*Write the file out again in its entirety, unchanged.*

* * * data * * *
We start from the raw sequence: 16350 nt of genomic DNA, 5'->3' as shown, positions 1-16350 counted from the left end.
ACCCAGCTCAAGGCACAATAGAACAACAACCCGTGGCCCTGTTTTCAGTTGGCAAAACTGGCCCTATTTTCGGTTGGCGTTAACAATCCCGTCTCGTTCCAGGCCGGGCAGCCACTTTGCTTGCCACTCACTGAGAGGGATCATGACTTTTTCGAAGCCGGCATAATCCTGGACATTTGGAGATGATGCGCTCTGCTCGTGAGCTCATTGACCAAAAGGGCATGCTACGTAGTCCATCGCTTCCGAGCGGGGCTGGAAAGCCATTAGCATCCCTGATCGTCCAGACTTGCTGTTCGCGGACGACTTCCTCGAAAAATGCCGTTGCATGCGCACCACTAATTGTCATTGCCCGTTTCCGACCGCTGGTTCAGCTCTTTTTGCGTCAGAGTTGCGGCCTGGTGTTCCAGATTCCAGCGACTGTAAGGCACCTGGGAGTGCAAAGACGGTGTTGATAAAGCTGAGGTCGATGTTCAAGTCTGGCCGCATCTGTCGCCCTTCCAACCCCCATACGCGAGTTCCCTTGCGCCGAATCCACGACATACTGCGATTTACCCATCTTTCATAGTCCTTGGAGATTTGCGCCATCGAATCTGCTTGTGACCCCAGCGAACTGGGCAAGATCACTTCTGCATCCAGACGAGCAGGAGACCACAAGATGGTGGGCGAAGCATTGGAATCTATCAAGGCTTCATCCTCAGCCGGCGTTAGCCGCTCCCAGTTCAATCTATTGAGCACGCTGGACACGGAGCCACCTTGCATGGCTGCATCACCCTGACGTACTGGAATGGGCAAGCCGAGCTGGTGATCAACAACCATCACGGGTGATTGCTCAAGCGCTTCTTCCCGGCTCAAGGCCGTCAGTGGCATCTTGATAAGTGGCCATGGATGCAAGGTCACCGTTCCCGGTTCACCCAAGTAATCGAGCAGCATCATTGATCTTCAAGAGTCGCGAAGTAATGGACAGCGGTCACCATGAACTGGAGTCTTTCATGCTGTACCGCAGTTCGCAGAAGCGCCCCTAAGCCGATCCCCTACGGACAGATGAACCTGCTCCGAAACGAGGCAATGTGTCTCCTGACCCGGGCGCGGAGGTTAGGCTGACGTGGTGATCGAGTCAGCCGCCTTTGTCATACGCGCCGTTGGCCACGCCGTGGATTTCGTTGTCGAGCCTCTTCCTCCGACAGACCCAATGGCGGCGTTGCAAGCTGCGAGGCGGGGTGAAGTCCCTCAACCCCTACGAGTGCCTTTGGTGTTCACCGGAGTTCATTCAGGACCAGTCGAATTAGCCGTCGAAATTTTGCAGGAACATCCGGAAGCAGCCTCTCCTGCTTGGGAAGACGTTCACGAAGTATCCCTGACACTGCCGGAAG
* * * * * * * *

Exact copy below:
We start from the raw sequence: 16350 nt of genomic DNA, 5'->3' as shown, positions 1-16350 counted from the left end.
ACCCAGCTCAAGGCACAATAGAACAACAACCCGTGGCCCTGTTTTCAGTTGGCAAAACTGGCCCTATTTTCGGTTGGCGTTAACAATCCCGTCTCGTTCCAGGCCGGGCAGCCACTTTGCTTGCCACTCACTGAGAGGGATCATGACTTTTTCGAAGCCGGCATAATCCTGGACATTTGGAGATGATGCGCTCTGCTCGTGAGCTCATTGACCAAAAGGGCATGCTACGTAGTCCATCGCTTCCGAGCGGGGCTGGAAAGCCATTAGCATCCCTGATCGTCCAGACTTGCTGTTCGCGGACGACTTCCTCGAAAAATGCCGTTGCATGCGCACCACTAATTGTCATTGCCCGTTTCCGACCGCTGGTTCAGCTCTTTTTGCGTCAGAGTTGCGGCCTGGTGTTCCAGATTCCAGCGACTGTAAGGCACCTGGGAGTGCAAAGACGGTGTTGATAAAGCTGAGGTCGATGTTCAAGTCTGGCCGCATCTGTCGCCCTTCCAACCCCCATACGCGAGTTCCCTTGCGCCGAATCCACGACATACTGCGATTTACCCATCTTTCATAGTCCTTGGAGATTTGCGCCATCGAATCTGCTTGTGACCCCAGCGAACTGGGCAAGATCACTTCTGCATCCAGACGAGCAGGAGACCACAAGATGGTGGGCGAAGCATTGGAATCTATCAAGGCTTCATCCTCAGCCGGCGTTAGCCGCTCCCAGTTCAATCTATTGAGCACGCTGGACACGGAGCCACCTTGCATGGCTGCATCACCCTGACGTACTGGAATGGGCAAGCCGAGCTGGTGATCAACAACCATCACGGGTGATTGCTCAAGCGCTTCTTCCCGGCTCAAGGCCGTCAGTGGCATCTTGATAAGTGGCCATGGATGCAAGGTCACCGTTCCCGGTTCACCCAAGTAATCGAGCAGCATCATTGATCTTCAAGAGTCGCGAAGTAATGGACAGCGGTCACCATGAACTGGAGTCTTTCATGCTGTACCGCAGTTCGCAGAAGCGCCCCTAAGCCGATCCCCTACGGACAGATGAACCTGCTCCGAAACGAGGCAATGTGTCTCCTGACCCGGGCGCGGAGGTTAGGCTGACGTGGTGATCGAGTCAGCCGCCTTTGTCATACGCGCCGTTGGCCACGCCGTGGATTTCGTTGTCGAGCCTCTTCCTCCGACAGACCCAATGGCGGCGTTGCAAGCTGCGAGGCGGGGTGAAGTCCCTCAACCCCTACGAGTGCCTTTGGTGTTCACCGGAGTTCATTCAGGACCAGTCGAATTAGCCGTCGAAATTTTGCAGGAACATCCGGAAGCAGCCTCTCCTGCTTGGGAAGACGTTCACGAAGTATCCCTGACACTGCCGGAAG